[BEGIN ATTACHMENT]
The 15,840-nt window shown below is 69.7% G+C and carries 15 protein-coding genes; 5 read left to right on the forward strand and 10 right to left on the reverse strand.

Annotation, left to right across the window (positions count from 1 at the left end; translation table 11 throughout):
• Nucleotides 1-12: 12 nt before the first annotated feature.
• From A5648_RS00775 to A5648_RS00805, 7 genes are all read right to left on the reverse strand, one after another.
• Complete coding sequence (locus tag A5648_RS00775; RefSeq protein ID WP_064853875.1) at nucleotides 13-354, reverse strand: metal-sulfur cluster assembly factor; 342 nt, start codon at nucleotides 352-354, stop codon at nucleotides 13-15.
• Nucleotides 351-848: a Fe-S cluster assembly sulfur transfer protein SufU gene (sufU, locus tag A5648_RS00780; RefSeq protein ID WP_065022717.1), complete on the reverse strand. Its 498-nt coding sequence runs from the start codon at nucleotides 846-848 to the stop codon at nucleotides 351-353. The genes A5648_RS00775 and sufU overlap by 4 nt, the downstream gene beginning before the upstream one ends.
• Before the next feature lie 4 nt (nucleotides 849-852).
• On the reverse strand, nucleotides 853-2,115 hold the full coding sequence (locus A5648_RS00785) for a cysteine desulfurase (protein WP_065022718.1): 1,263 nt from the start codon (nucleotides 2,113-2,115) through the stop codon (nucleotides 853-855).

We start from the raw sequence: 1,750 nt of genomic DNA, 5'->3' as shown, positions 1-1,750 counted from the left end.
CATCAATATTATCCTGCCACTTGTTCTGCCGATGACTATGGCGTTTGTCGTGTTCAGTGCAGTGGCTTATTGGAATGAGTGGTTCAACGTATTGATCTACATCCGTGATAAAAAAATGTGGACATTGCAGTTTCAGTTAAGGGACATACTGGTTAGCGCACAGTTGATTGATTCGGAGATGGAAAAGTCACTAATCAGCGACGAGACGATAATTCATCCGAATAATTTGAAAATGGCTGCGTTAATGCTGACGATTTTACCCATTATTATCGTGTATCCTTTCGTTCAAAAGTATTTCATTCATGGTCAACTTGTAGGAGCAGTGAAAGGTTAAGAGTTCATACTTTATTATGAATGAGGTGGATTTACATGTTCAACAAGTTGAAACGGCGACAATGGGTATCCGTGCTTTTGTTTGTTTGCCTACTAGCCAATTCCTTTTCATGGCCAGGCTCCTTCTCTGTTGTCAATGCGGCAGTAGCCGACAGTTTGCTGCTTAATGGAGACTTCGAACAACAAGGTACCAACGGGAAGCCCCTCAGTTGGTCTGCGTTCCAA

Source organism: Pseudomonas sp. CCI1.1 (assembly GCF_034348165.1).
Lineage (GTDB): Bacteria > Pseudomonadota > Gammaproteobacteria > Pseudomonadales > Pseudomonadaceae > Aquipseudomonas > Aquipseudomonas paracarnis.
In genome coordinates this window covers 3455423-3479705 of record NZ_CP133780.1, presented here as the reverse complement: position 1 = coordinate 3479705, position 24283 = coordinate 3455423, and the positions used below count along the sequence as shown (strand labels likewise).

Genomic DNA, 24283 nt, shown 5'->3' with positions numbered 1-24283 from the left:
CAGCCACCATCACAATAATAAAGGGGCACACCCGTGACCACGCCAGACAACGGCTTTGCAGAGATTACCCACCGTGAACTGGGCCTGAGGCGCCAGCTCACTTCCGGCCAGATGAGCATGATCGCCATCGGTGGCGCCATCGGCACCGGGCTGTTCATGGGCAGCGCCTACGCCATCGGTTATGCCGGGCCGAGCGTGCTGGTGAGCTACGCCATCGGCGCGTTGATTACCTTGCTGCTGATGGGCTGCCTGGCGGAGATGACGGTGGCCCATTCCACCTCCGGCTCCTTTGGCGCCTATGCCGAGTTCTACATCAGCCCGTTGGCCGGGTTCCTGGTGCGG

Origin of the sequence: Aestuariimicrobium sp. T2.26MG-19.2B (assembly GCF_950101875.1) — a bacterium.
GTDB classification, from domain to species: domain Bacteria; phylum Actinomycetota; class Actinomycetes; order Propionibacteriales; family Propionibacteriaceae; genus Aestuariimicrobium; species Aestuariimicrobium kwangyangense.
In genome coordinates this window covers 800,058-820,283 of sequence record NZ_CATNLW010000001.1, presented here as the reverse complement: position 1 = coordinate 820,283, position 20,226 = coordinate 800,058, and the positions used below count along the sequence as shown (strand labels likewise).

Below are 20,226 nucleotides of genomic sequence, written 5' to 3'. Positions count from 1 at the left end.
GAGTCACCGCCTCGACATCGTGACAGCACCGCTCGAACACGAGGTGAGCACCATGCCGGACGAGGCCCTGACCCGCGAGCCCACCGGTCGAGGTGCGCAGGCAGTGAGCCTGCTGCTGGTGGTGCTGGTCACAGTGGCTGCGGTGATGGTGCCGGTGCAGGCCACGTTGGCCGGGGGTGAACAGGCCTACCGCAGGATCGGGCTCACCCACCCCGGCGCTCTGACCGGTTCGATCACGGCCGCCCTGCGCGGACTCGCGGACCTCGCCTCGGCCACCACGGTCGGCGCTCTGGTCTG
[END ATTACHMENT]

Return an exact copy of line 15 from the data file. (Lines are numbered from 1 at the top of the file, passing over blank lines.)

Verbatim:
CAGCCACCATCACAATAATAAAGGGGCACACCCGTGACCACGCCAGACAACGGCTTTGCAGAGATTACCCACCGTGAACTGGGCCTGAGGCGCCAGCTCACTTCCGGCCAGATGAGCATGATCGCCATCGGTGGCGCCATCGGCACCGGGCTGTTCATGGGCAGCGCCTACGCCATCGGTTATGCCGGGCCGAGCGTGCTGGTGAGCTACGCCATCGGCGCGTTGATTACCTTGCTGCTGATGGGCTGCCTGGCGGAGATGACGGTGGCCCATTCCACCTCCGGCTCCTTTGGCGCCTATGCCGAGTTCTACATCAGCCCGTTGGCCGGGTTCCTGGTGCGG